Places + Locations | 1960 | Sound | Colour
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Of all the world's peoples, one in 60 lives within the broad green basin of the five tributaries of the River Indus. It is the most extensively irrigated area in the world. Once known as the Punjab, its canals, if linked together would twice encircle the globe. At the time of the Partition in 1947, four-fifths of this rich irrigated area were ceded to Pakistan. But all rivers flowed out of Indian territory and India needed water too. In September 1960, a solution to the problem was found. The Indus Water Treaty and the Indus Fund Agreement, reached with the assistance of the World Bank and the International Development Association, contained proposals which embraced the biggest engineering project in the world history. Its cost, one and a quarter Billion Dollars. This film is also a fascinating study of the life of the people of the Punjab, their dependance on seasonal water and the problems of waterlogging and salinity that affect vast areas of the irrigated land. Other items shown. Bridges, weirs, branch channels and ditches, methods of irrigation, harvest, how sheep and cattle cope in the heat. Ice carts, dried up waterways, Waters from glaciers and monsoon rains afar off, because the rivers to overflow. Underground water level rises 80 ft. City streets with many forms of transport. Massive Earthscrapers and bulldozers. Huge cranes. Mangla Dam and Hydro electric scheme. Largest equipment spread since 'D' Day. 13,000 men work years of long days in summer and long nights under arcs in winter. Up to 40,000 wells drilled 400 miles of new canals. "One hundred skills with a single purpose with thousands of engineers from different parts of the Globe. Water shortage and its solution.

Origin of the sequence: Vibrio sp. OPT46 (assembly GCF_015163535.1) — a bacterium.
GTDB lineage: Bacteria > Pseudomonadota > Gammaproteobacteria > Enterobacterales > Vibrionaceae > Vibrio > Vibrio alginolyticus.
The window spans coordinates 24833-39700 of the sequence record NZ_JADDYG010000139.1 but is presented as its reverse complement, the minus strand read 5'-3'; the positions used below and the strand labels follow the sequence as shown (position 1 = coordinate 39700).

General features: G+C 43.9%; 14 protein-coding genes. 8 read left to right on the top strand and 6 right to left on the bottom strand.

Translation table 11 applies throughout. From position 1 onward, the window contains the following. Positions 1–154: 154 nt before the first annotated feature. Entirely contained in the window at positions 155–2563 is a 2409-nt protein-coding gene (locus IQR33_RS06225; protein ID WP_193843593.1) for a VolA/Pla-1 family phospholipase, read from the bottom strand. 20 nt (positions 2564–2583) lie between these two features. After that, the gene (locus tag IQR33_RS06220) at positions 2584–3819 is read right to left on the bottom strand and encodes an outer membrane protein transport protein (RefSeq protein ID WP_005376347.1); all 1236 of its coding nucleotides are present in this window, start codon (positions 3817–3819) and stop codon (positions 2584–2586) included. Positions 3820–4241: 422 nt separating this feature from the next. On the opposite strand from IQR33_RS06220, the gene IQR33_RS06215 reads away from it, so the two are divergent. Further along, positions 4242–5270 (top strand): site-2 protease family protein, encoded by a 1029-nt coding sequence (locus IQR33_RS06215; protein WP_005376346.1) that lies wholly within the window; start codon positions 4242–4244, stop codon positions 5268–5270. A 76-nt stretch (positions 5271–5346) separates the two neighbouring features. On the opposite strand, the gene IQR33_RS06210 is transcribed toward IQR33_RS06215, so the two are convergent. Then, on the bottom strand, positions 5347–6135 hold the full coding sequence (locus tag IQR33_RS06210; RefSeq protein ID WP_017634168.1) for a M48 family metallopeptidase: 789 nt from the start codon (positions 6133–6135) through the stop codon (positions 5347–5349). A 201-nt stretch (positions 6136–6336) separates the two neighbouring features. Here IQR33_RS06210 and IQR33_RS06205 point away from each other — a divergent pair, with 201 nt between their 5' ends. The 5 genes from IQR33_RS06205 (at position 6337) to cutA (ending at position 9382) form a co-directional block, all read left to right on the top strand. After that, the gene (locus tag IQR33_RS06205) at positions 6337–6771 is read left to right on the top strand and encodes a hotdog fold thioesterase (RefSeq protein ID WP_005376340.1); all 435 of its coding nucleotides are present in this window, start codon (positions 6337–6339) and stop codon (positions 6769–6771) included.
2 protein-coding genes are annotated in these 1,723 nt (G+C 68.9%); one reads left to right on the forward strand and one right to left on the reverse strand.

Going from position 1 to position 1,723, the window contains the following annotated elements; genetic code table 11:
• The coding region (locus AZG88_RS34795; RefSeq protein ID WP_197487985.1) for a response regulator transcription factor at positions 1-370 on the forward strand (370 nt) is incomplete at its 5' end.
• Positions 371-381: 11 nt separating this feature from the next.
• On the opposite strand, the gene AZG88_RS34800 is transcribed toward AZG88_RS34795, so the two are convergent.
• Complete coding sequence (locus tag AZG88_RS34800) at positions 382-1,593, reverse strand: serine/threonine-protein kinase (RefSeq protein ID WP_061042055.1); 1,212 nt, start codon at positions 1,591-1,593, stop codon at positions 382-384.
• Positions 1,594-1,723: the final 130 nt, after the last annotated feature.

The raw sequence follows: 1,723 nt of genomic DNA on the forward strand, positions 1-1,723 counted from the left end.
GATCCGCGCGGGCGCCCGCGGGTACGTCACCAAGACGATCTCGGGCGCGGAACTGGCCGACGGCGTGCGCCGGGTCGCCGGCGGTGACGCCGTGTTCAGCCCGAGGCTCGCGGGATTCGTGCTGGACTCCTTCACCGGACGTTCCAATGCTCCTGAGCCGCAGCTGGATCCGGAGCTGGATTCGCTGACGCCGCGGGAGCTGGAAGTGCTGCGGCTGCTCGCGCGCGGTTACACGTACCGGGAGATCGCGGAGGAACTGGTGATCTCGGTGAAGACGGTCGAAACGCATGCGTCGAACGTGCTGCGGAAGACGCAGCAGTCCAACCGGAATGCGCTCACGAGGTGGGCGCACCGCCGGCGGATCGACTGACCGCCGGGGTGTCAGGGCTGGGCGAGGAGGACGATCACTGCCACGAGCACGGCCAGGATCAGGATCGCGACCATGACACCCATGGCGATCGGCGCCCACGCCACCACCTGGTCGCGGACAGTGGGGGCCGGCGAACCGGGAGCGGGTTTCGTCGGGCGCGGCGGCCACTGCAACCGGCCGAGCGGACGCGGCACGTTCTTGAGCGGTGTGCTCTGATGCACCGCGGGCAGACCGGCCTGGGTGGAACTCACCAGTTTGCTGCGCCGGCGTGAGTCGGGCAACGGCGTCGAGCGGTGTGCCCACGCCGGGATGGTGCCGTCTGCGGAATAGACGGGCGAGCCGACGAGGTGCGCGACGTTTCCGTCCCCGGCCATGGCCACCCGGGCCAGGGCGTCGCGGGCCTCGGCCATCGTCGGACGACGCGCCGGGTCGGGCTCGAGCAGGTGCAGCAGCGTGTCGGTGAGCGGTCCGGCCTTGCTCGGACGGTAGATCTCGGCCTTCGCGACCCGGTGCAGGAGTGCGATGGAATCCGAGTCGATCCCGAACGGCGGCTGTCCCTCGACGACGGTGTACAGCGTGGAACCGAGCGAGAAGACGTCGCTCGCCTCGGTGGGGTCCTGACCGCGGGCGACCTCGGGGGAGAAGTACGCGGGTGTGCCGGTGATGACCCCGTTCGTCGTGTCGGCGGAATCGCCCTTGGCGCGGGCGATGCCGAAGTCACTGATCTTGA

To request more details on this film, please contact us quoting Film number 9173.